With rising airfares in Indonesia impacting the local travel and tourism industry, the Indonesian government is strongly urging Indonesian air carriers, especially the state-owned Garuda Indonesia, to drop their airfares immediately.
Luhut Pandjaitan, the coordinating minister for maritime affairs, has given Indonesian airlines an ultimatum to lower their ticket prices on all routes from April 2019.
The decision was made during a meeting between the Coordinating Ministry for Maritime Affairs, Ministry of Transportation, airlines and tourism stakeholders earlier this week.
“Garuda Indonesia as the national flag carrier must drop its airfares soon, and that is an order,” said Luhut in official meeting notes circulated among industry members.
Budi Karya Sumadi, transportation minister said the government has stepped in to reduce fuel prices for airlines, which had earlier factored high fuel costs into their fare hikes.
“Some airlines have received a special payment scheme to purchase oil. All (Indonesian) regions have requested for airfare cuts.”
He urged Garuda, in particular, to take the lead in bringing down airfares as a state-owned company.
He also ordered the national carrier to provide subclasses on all flight routes. Garuda has closed the economy subclasses on many routes in recent months and published Y class fares, according to some Indonesian ticketing agents.
Responding to the government’s decision, Budijanto Ardiansyah, vice president of Association of the Indonesian Tours and Travel Agencies (ASITA), said the recent airfare hike caught customers off guard.
“Instead of asking airlines to reduce airfares, it is better to urge them to return to selling ticket subclasses, so customers have a choice of prices, from the most expensive to affordable within the (range) set by the government,” he said.
Budijanto opined that price increases were common in business, but the airfare hike in Indonesia was too drastic and ultimately took a toll on the travel industry, with domestic ticket sales down almost 30 per cent in the last couple of months.
Pauline Suharno, secretary general of The Indonesian Travel Agents Association (ASTINDO), added: “(On the one hand), we are fortunate that (the national and presidential) election is coming up. The election campaign to the regions made ticket sales normal. On the other hand, there is a decrease in corporate incentive travel demand. Also, travellers who usually take weekend getaways or short family trips during weekend are declining.”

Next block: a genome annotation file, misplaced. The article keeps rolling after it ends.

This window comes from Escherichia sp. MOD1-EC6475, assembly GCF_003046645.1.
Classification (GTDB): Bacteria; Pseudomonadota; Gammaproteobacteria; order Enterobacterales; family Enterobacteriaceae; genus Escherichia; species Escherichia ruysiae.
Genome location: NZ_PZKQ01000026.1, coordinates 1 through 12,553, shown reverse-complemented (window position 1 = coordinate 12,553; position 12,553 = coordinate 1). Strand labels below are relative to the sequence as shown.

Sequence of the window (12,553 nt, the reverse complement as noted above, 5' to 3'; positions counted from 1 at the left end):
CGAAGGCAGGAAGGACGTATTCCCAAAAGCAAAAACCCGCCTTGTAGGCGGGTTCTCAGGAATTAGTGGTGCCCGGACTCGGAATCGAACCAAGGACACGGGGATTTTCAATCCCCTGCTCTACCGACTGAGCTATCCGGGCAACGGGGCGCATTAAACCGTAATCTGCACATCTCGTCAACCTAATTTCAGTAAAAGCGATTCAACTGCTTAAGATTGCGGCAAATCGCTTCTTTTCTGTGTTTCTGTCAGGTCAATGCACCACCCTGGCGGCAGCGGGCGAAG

Pauline is concerned that if high fares and lack of subclass choices persist, sales will be affected in the holiday season. Moreover, with competing destinations carrying out promotions and giving incentive for air tickets, Indonesia’s tourism will suffer greatly as more will opt to travel overseas.
“It’s not only the local travel agents who cry (foul). Other suppliers, such as hotels, amusement parks, museums will bite their fingers. Most sadly, the money that should be spent domestically is lost as Indonesians choose to travel abroad.”
Indonesia Hotel & Restaurant Association (IHRA) reports that hotel occupancy has suffered as a result of pricey air tickets.
Haryadi Sukamdani, chairman of IHRA, said: “Even though it is a low season, compared to last year, hotel occupancy has decreased by between 20 and 40 per cent. Hotels in the regions have gone quiet as demand shift from domestic to international travel.”
IHRA estimates that star-rated hotel occupancy across the country will stay around 55 per cent in 2019, similar to last year’s level. The stagnating figure, according to Hariyadi’s speech at IHRA National Meeting last month, is partly a result of the increase in room supply.
“But if the ticket problem continues, (hotel occupancy) will drop to less than 55 per cent,” he said.